Here’s a mantra to keep in mind: “Your audience is the person you used to be.” Your passion can serve as a beacon, educating those who haven’t yet discovered it.
It’s not just about selling; it’s about sharing what you love.
If you’d like to learn more about Jay Baer, his business ventures, or even brush up on your tequila knowledge, visit his website.
As a salesperson, when is it okay to get personal?
Learn how your personal brand can help you win more deals
in this episode of Closing Time.
I am Dave Osborne,. Chief Sales Officer here at Insightly.
Welcome to Closing Time,
the show for go-to-market leaders.
I’m joined today by Jay Baer.
Jay is a marketing advisor to some of the world’s most iconic brands,
six time author, and renowned speaker.
Dave, what is up?
Great to be here on Closing Time.
Yeah, glad to have you, Jay.
Jay, you’ve mentioned in the past that products are becoming more homogenous
and differentiation is becoming less of a factor.
Why do you say that?
Well, if you just think about sort of the history of products and services,
now that we’re in a truly globalized economy,
if you have a better mousetrap, it’s really hard to sustain that advantage.
Yes, you might have a better product, a better service, a better feature
But as flexible as sort of IP is now
and as global as the world has become, it’s really, really hard to say, look,
we’re going to build a product level moat around this business and nobody’s
ever going to be able to compete with us purely on the basis of price.
Furthermore, as AI and machine learning become more prevalent
and more embedded into other parts of the enterprise,
what we end up with is essentially just a fight between robots.
And if you’ve got a robot and I’ve got a robot
eventually those robots are going to essentially cancel each other out.
So there’s got to be something else that matters
other than sort of the product level.
So with products converging, what is that better mousetrap?
How can companies better differentiate?
Well, I would argue it’s customer experience, and that’s what the data says.
Three quarters of CMO’s say that they’re going to compete this year
primarily on the basis of customer experience,
more so than product or more so than price.
And while we think of customer experience as being something
that’s part of maybe marketing’s responsibility or customer success,
I think customer experience and personal branding is a big part of
that is a huge piece of the sales success equation as well.
So you’re saying in a way that salespeople are becoming
more important than ever before?
And this probably seems weird
because a lot of people will tell you it’s the opposite
because so many customers want to self-serve
serve their information, et cetera.
But here’s the part we don’t talk about enough, Dave.
Salespeople largely are the brand
until money changes hands.. Salespeople are the personal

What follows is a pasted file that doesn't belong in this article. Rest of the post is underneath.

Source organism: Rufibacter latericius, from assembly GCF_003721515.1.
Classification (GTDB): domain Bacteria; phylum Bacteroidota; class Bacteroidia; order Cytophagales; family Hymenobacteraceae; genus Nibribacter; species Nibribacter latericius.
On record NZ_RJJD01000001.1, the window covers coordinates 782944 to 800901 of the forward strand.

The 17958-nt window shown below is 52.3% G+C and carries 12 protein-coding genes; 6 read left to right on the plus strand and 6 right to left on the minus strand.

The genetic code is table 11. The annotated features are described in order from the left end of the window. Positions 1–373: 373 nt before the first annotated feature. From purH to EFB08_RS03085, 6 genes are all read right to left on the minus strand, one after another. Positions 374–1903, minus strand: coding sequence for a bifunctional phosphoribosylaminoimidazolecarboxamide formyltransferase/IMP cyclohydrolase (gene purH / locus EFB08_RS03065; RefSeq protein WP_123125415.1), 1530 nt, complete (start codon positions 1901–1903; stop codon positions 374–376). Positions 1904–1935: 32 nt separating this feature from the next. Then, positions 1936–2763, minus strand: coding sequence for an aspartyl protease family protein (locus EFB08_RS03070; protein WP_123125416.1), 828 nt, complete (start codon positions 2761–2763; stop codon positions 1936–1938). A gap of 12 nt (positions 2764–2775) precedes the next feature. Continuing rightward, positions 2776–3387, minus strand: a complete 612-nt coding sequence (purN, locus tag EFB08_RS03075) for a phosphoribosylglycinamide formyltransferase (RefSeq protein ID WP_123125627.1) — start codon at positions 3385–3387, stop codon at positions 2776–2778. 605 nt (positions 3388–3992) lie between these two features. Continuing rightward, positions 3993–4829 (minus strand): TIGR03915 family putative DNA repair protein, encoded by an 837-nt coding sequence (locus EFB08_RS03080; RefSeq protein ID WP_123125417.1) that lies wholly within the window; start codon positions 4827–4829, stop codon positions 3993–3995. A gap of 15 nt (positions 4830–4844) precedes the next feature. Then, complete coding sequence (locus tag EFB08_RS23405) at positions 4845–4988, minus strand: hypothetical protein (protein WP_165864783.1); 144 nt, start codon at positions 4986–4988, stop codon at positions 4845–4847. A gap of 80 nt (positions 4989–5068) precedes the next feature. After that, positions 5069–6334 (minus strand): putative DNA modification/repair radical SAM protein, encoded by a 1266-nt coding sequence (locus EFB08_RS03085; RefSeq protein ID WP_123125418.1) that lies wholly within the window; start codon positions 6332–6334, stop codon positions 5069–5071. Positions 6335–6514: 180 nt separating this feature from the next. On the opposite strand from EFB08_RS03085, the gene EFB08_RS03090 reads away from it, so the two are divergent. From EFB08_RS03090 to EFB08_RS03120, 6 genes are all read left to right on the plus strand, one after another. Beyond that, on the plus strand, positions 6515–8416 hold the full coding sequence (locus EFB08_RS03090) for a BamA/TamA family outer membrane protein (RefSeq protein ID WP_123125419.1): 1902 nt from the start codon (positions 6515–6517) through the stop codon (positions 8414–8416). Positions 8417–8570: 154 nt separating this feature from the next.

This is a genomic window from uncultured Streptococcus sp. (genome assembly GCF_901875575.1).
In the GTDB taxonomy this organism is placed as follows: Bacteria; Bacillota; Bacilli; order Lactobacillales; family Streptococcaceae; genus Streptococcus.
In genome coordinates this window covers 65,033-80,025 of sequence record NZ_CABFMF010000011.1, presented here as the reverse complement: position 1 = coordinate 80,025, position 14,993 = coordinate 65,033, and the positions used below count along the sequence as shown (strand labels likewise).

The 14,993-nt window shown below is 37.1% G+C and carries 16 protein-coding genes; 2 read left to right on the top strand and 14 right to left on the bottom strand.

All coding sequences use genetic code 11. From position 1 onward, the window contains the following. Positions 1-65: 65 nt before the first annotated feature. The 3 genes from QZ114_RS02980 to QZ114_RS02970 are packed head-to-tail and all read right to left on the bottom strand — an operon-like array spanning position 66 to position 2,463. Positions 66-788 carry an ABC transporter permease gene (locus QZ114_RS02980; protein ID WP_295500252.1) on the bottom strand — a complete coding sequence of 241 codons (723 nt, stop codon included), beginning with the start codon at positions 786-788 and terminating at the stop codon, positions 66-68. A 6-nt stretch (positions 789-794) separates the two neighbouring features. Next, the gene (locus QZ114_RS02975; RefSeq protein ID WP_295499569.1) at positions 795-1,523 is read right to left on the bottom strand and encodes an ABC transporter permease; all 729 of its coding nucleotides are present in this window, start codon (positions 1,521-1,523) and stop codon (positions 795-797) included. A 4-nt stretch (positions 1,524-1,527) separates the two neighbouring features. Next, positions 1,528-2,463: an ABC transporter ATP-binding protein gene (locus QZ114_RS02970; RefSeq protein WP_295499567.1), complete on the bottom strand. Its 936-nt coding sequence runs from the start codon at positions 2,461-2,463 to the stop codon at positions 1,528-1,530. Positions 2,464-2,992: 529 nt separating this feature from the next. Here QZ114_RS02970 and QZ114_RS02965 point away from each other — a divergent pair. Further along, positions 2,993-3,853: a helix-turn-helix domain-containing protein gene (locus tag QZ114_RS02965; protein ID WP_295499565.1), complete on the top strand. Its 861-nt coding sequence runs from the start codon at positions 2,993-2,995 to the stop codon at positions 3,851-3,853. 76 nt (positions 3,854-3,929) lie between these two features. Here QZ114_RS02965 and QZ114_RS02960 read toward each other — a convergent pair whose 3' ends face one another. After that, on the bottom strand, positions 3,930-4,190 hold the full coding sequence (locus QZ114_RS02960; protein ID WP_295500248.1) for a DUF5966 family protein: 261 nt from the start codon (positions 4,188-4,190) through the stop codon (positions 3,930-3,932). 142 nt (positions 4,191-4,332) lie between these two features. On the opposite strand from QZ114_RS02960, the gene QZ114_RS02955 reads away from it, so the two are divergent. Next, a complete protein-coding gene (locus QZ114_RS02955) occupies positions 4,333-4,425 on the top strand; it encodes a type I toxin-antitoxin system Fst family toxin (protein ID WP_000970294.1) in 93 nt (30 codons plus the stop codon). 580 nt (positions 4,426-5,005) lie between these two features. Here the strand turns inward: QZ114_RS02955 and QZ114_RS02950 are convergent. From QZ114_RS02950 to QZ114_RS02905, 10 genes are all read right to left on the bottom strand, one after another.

human manifestation of your organization
until the time when they become customers, then they might be
more of a customer success facing operation.
And so in a world where it seems like
there are more salespeople than ever,
certainly more people in B2B trying to reach out using technology, etc.
If you can be that seller who has that
something little extra has that memorable differentiator.
It is worth its weight in gold.
100%. So, I could see salespeople getting maybe a little sheepish
with maybe opening, you know, opening up more, right?
Sharing more, and maybe the fear that it’s going to get cheesy.
Right. And I think most people want to be professional.
So what’s okay to share and where should people maybe continue to hold back?
Yeah, it’s tricky, right?
Like, let me frame this up for a second.
I believe that what you are passionate
about is inherently more interesting
and more memorable than whatever it is that you do for a living.
And whatever it is you’re trying to sell,
your passion is more interesting than your product.
And so the trick is to get sales teams and individual sellers comfortable
with that approach, to say, of course, we’re going to talk about the company,
of course we’re going to talk about benefits.
Of course we’re going to solve customer problems.
But everybody does that.
If you can do those things, but add on top of it
a layer of frosting, and the frosting is, hey, let me share with you my passion.
That makes you much more relatable as a human being
and much more memorable as a seller.
So as you know, Dave,. I am a tequila teacher.
I’ve got a tequila-based TikTok channel, tequila-based Instagram account.
I do a lot of tequila tastings for corporate clients as well.
Volans Reposado made at 1579 El Pandillo, additive free,
really, really, really light oak on this like I don’t know if you can tell
but this almost looks like a blanco.
It’s been a passion for a long time.
Of course people know that I’m
a marketing and customer experience author and expert,
but they ask me more questions about tequila
then they ever ask me about customer experience because there’s
a lot of people who do what I do but I’m probably the only person who does
what I do, who is also a certified Tequila Sommelier.
And that differentiator is really important.
You’re right, tough,
it can feel awkward because so few
go-to-market teams actually embrace this differentiator.
It’s usually the opposite, right?
They’re like don’t share anything personal
because that’s risky and we’ve got to get past that.
And frankly,. I think that’s the responsibility.
I’d love your perspective on this, Dave.
I think that’s the responsibility of sales leadership, right?